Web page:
Jun 9, 2023
A crocodile at a zoo in Costa Rica did something unique. She laid an egg with a baby crocodile inside. That’s not unique, of course. But accomplishing the feat without a father for the egg? That’s a different story.
The baby crocodile didn't live, but it showed scientists something amazing. The mother crocodile had a "virgin birth." This is called parthenogenesis. Scientists found that the baby was almost exactly like its mom, genetically. Usually, babies get half their genes from each parent, but the mother crocodile had never been around any others of its kind — everything that made up the baby came entirely from her.
This is the first time scientists have seen parthenogenesis in crocodiles. But it's not unusual in other animals. Dr. Warren Booth told the BBC, "We see it in sharks, birds, snakes, and lizards." He added that there were more reports of it happening when people started keeping snakes as pets. "But your average reptile keeper doesn't keep a crocodile.”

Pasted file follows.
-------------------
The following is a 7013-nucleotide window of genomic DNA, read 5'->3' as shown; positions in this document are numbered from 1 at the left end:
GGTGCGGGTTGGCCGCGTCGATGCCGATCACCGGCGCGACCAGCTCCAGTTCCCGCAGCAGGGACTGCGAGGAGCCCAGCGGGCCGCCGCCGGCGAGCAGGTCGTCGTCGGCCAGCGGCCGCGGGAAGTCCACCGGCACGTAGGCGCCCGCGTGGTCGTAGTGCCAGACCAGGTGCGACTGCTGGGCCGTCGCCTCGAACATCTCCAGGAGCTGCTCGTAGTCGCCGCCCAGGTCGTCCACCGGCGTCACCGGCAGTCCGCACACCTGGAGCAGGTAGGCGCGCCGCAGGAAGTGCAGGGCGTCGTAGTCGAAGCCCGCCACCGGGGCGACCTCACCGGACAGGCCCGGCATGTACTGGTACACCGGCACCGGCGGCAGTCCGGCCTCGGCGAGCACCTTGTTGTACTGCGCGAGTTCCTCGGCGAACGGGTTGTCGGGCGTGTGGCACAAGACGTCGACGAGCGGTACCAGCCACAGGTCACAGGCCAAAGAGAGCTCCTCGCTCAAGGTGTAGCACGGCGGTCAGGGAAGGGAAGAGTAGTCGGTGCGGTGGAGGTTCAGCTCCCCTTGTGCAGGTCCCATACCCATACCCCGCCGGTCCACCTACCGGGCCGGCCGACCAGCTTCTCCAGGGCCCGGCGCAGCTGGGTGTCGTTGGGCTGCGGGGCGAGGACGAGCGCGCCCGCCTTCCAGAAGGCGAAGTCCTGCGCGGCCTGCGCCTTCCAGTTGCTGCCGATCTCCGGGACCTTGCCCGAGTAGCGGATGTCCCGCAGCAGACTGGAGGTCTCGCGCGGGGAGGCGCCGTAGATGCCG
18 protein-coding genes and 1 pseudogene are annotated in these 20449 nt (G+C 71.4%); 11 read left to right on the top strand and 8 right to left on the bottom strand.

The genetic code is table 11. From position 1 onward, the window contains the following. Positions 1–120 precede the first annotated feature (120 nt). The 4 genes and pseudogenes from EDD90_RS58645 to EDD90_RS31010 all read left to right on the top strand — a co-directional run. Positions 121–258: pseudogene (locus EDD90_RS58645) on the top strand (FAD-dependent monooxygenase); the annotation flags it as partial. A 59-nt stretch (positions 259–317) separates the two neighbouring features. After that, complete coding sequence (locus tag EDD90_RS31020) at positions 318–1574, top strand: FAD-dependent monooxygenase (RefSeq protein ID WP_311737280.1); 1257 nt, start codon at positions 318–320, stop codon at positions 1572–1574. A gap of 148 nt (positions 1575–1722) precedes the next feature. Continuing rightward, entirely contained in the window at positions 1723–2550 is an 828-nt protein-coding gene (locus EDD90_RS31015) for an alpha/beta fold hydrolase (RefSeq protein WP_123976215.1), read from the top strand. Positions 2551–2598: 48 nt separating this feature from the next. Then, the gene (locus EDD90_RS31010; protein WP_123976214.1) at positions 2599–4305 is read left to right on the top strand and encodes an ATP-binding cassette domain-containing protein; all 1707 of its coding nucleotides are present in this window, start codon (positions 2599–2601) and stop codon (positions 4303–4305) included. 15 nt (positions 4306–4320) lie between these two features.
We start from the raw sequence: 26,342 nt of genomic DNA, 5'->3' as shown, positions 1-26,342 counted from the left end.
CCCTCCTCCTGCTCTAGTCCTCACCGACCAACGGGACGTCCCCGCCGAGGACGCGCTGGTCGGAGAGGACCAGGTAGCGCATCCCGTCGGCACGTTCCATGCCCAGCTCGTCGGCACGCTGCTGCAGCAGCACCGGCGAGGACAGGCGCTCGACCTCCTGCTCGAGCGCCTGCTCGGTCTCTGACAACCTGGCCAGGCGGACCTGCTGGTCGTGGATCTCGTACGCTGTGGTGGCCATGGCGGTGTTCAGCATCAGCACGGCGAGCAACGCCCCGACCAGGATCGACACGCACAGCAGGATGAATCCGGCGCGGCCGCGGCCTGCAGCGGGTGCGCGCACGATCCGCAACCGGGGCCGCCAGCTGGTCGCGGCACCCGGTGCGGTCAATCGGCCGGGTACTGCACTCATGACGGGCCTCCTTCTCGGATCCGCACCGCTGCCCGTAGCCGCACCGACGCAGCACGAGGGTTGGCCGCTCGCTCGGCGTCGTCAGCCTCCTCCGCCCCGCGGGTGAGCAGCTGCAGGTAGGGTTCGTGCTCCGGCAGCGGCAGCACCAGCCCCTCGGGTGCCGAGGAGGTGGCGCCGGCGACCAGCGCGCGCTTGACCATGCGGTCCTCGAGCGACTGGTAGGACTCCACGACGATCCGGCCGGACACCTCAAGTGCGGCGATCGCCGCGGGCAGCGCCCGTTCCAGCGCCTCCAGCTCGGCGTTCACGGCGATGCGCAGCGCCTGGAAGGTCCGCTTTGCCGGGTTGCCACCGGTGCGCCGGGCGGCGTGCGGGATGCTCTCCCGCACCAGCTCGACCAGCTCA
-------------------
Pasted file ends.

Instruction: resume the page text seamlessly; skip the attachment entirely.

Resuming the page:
Booth is a biologist at Virginia Tech. He studied the American crocodile and her eggs. He published his report this month. He thinks female animals having babies without males could be helpful if only a few animals of a species were left. It might even be how ancient crocodiles survived extinction.
Booth told the BBC that parthenogenesis happening the same way in different animals suggests it's a very old trait. He added that this supports the idea that dinosaurs could also reproduce this way.
Photo from Reuters.
Reflect: How might an animal species' ability to reproduce without mating be beneficial to its survival?
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